What is the normative rationale for the federal income tax exemption for nonprofit charitable corporations? Even though the exemption dates back to 1894, Congress has failed to fully rationalize it. Though scholars and courts have attempted over the years to come up with a coherent rationale for the charitable tax exemption, their attempts are focused almost exclusively on economic efficiency. Thus, the charitable tax exemption is typically framed by noted tax scholars like Boris Bittker, Henry Hansmann, and others as an economically efficient means of providing certain goods and services to the public. Rationalizing the charitable tax exemption in economic terms is certainly appealing and deceptively comforting. Indeed, since taxation is facially concerned with money, why not articulate a basis for tax exemption in money terms-hence, economic efficiency.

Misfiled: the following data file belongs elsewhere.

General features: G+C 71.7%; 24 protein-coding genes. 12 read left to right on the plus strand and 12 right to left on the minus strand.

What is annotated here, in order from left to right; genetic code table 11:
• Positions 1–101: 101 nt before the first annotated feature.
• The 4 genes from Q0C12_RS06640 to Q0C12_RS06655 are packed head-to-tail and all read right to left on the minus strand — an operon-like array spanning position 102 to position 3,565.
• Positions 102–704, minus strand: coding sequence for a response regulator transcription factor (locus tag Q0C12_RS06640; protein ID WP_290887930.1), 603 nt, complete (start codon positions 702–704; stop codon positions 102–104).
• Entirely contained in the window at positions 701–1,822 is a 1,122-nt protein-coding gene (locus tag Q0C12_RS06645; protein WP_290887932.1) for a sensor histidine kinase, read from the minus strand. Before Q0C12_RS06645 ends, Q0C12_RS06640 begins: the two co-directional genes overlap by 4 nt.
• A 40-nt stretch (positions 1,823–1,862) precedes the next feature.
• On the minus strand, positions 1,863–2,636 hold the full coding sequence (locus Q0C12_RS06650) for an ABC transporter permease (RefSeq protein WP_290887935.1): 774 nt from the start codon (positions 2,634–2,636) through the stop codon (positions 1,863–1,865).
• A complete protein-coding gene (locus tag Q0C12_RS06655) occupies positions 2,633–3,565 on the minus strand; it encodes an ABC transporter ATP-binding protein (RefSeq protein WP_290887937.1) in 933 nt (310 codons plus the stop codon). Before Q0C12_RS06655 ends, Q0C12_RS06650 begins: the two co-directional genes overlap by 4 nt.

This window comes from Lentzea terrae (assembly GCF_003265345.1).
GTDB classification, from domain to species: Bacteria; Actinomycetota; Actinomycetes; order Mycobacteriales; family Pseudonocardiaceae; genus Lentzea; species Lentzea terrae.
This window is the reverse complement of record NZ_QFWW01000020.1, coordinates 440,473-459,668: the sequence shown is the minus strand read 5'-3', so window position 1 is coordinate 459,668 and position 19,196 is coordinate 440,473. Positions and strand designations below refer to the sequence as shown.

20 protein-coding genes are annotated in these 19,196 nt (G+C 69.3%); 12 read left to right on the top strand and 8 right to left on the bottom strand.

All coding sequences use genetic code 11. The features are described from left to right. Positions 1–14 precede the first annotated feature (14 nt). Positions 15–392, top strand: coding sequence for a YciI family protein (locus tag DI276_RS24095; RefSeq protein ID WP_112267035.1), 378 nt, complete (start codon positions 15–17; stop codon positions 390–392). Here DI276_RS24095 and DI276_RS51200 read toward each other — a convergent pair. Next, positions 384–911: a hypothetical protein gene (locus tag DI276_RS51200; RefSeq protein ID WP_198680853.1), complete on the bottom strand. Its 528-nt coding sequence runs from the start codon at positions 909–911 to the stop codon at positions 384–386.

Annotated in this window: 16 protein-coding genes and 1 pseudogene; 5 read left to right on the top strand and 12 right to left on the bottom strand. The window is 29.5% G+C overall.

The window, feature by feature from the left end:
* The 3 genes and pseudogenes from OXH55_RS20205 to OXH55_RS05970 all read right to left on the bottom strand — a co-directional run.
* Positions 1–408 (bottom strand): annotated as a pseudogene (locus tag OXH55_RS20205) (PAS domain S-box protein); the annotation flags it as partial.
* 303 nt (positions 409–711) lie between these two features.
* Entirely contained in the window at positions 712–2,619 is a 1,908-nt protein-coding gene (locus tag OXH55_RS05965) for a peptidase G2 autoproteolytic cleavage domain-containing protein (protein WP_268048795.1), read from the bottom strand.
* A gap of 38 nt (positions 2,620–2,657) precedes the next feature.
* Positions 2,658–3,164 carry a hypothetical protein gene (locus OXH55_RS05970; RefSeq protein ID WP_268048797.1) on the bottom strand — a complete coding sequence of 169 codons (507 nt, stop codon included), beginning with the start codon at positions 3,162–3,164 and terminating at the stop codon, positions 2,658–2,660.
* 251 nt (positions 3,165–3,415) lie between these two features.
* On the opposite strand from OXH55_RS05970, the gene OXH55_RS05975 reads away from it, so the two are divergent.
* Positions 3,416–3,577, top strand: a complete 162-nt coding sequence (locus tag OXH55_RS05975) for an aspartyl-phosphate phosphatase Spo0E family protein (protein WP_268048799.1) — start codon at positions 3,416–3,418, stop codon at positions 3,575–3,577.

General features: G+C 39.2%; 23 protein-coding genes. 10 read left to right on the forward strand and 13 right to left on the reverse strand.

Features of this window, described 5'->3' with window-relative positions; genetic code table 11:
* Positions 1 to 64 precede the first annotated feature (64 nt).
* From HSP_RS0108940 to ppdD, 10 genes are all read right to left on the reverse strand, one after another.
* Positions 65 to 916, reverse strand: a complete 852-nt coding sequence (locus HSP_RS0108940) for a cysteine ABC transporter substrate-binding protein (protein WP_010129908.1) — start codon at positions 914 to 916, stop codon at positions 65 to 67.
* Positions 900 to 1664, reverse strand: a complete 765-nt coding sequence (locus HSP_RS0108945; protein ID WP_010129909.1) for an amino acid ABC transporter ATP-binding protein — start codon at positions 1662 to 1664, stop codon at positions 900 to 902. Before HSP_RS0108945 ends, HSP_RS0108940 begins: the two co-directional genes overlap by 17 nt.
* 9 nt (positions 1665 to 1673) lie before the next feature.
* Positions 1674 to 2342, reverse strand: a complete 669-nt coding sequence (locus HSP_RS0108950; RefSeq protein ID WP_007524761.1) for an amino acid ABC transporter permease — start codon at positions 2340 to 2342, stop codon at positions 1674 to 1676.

But no matter how appealing efficiency might seem, it is axiomatic that law, and more particularly tax law, is about much more than economic efficiency. Tax law is about broader conceptions of justice, fairness, and other aspects of a democratic society that extend beyond economic principles. Likewise, the tax exemption for charities is about much more than money, economics, or optimal profit. Instead, the charitable tax exemption is principally about accomplishing a value-based mission. That mission may at times be at odds with the notion of a pure profit motive that dominates the private market narrative. While efficiency analysis may be relevant to some aspects of a charitable mission, there are many other non-economic aspects of “mission” that extend beyond economics. Thus, this article does not dispute that traditional efficiency analysis adds to our normative understanding of tax-exempt charity law. Economic analysis may, for example, aid in understanding the exemption's economic impact. However, efficiency alone simply does not fully explain the varied and rich non-economic aspects of the charitable tax exemption. Accordingly, this article offers an alternative framing of the charitable tax exemption that serves as an alternative to the longstanding economic theories of scholars like Boris Bittker, Henry Hansmann, and others. The article demonstrates that a principal normative justification for the exemption, in addition to economic efficiency, is diversity-what this article calls "contextual diversity."